Altered Na+ channel activity and reduced Cl conductance cause hyperexcitability in recessive generalized myotonia (becker)

Christian Franke, Paul A. Iaizzo, Hanns Hatt, Wolfgang Spittelmeister, Kenneth Ricker, Franke Lehmann‐Horn

Research output: Contribution to journalArticlepeer-review

37 Scopus citations


Intact muscle fibers or resealed fiber segments from 7 patients with recessive generalized myotonia were studied in vitro. All fibers had normal resting membrane potentials and normal resting [Ca2+]i several hours after removal. Contractions were characterized by slowed relaxation which was due to electrical after‐activity. Often spontaneous depolarizations were recorded intracellularly. In all fibers, the steady state voltage‐current relationship was abnormal, due to a reduced Cl2+ conductance. However, this conductance ranged from 0% to 66% of the total membrane conductance, whereas, in normal muscle, it was 80%. Theoretically, myotonic after‐discharges would not appear until the Cl conductance is below 20%. Thus, the membrane hyperexcitability must be due to another defect, at least in the preparations in which the Cl conductance was only slightly reduced. In all patches from all patients investigated with the patch clamp technique, we observed reopenings of the Na+ channels throughout depolarizing pulses (such behavior was absent in normal muscle). If a patch was polarized to potentials less negative than the resting potential, the duration of the reopenings increased. We conclude that a combination of reduced Cl conductance and the reopenings of Na+ channels underlie the electrical afteractivity in recessive generalized myotonia.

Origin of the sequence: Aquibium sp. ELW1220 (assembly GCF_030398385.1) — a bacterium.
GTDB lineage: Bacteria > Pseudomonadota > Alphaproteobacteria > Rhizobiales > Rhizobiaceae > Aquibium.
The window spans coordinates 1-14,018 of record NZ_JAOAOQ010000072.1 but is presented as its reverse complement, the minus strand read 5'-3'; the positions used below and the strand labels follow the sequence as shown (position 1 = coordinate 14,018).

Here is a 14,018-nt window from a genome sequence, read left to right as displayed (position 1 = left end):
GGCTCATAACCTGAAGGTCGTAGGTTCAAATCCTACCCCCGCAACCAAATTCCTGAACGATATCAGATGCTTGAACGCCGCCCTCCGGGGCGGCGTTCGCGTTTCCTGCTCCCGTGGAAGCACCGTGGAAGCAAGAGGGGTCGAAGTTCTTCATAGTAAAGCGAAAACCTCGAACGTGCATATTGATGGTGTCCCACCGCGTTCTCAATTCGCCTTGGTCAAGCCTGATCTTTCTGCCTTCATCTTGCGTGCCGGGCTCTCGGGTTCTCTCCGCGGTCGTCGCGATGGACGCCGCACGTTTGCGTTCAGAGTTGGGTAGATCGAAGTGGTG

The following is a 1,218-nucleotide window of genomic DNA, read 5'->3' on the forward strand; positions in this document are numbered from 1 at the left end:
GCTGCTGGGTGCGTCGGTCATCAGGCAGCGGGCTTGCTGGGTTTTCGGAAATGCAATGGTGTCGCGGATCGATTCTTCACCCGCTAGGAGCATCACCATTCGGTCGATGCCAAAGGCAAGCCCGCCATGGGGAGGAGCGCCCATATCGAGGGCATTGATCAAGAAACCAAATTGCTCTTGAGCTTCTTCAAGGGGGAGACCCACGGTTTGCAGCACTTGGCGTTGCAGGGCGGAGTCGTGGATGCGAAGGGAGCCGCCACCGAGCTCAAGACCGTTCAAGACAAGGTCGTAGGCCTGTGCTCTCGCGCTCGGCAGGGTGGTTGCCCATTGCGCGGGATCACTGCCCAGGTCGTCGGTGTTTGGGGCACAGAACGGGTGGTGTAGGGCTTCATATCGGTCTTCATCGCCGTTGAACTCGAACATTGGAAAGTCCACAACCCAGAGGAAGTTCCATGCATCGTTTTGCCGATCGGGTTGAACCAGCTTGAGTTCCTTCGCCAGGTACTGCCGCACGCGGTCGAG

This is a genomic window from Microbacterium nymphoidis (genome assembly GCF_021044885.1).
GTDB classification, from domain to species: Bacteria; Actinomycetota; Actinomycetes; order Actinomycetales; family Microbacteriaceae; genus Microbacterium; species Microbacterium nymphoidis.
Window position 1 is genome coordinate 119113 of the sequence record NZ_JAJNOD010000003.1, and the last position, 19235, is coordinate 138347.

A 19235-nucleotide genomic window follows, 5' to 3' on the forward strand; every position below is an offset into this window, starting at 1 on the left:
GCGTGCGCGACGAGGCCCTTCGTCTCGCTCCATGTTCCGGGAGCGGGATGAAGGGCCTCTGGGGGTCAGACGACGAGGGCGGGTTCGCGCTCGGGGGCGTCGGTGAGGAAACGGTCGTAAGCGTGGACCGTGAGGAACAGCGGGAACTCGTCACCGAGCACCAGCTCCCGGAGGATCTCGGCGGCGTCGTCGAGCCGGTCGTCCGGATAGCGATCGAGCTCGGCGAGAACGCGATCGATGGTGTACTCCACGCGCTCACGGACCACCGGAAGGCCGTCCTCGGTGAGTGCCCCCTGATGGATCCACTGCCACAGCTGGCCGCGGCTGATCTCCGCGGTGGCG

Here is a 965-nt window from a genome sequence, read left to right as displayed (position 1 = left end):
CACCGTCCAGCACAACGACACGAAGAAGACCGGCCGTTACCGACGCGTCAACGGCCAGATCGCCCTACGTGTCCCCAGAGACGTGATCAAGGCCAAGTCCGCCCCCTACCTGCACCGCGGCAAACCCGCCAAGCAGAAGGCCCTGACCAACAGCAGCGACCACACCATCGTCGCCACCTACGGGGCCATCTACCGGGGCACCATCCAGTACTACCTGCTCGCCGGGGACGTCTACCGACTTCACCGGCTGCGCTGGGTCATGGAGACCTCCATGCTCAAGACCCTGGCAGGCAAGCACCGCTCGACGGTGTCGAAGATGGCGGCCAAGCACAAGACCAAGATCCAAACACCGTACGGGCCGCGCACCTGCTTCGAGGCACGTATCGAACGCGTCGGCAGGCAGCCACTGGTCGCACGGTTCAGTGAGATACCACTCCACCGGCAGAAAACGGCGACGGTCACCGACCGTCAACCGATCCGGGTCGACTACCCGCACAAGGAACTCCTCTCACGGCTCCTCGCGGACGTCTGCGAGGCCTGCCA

Original languageEnglish (US)
Pages (from-to)762-770
Number of pages9
JournalMuscle & Nerve
Issue number8
StatePublished - Aug 1991


  • 3‐electrode voltage clamp
  • action potentials
  • electromyography
  • force
  • myotonic runs
  • patch clamp
  • resealed fiber segments
  • resting [Ca]

Fingerprint Dive into the research topics of 'Altered Na<sup>+</sup> channel activity and reduced Cl<sup>−</sup> conductance cause hyperexcitability in recessive generalized myotonia (becker)'. Together they form a unique fingerprint.

Cite this